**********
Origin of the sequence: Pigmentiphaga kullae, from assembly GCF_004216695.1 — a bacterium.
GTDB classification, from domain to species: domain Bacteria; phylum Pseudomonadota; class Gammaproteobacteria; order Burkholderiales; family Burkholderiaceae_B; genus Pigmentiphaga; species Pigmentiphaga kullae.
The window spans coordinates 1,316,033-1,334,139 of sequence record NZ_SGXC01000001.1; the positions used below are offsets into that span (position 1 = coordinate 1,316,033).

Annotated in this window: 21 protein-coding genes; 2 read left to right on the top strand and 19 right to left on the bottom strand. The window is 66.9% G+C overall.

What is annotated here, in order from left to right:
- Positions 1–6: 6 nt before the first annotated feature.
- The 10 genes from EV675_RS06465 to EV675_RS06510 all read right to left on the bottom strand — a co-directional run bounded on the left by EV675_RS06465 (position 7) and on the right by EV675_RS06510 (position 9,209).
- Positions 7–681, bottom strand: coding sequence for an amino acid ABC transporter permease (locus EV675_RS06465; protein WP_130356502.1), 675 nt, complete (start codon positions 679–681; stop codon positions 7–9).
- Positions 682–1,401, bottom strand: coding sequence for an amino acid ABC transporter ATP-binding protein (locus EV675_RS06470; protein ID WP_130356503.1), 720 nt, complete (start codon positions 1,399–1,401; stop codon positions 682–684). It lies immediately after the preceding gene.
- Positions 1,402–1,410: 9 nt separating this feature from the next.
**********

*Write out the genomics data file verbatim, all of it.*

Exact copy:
Origin of the sequence: Pigmentiphaga kullae, from assembly GCF_004216695.1 — a bacterium.
GTDB classification, from domain to species: domain Bacteria; phylum Pseudomonadota; class Gammaproteobacteria; order Burkholderiales; family Burkholderiaceae_B; genus Pigmentiphaga; species Pigmentiphaga kullae.
The window spans coordinates 1,316,033-1,334,139 of sequence record NZ_SGXC01000001.1; the positions used below are offsets into that span (position 1 = coordinate 1,316,033).

Annotated in this window: 21 protein-coding genes; 2 read left to right on the top strand and 19 right to left on the bottom strand. The window is 66.9% G+C overall.

What is annotated here, in order from left to right:
- Positions 1–6: 6 nt before the first annotated feature.
- The 10 genes from EV675_RS06465 to EV675_RS06510 all read right to left on the bottom strand — a co-directional run bounded on the left by EV675_RS06465 (position 7) and on the right by EV675_RS06510 (position 9,209).
- Positions 7–681, bottom strand: coding sequence for an amino acid ABC transporter permease (locus EV675_RS06465; protein WP_130356502.1), 675 nt, complete (start codon positions 679–681; stop codon positions 7–9).
- Positions 682–1,401, bottom strand: coding sequence for an amino acid ABC transporter ATP-binding protein (locus EV675_RS06470; protein ID WP_130356503.1), 720 nt, complete (start codon positions 1,399–1,401; stop codon positions 682–684). It lies immediately after the preceding gene.
- Positions 1,402–1,410: 9 nt separating this feature from the next.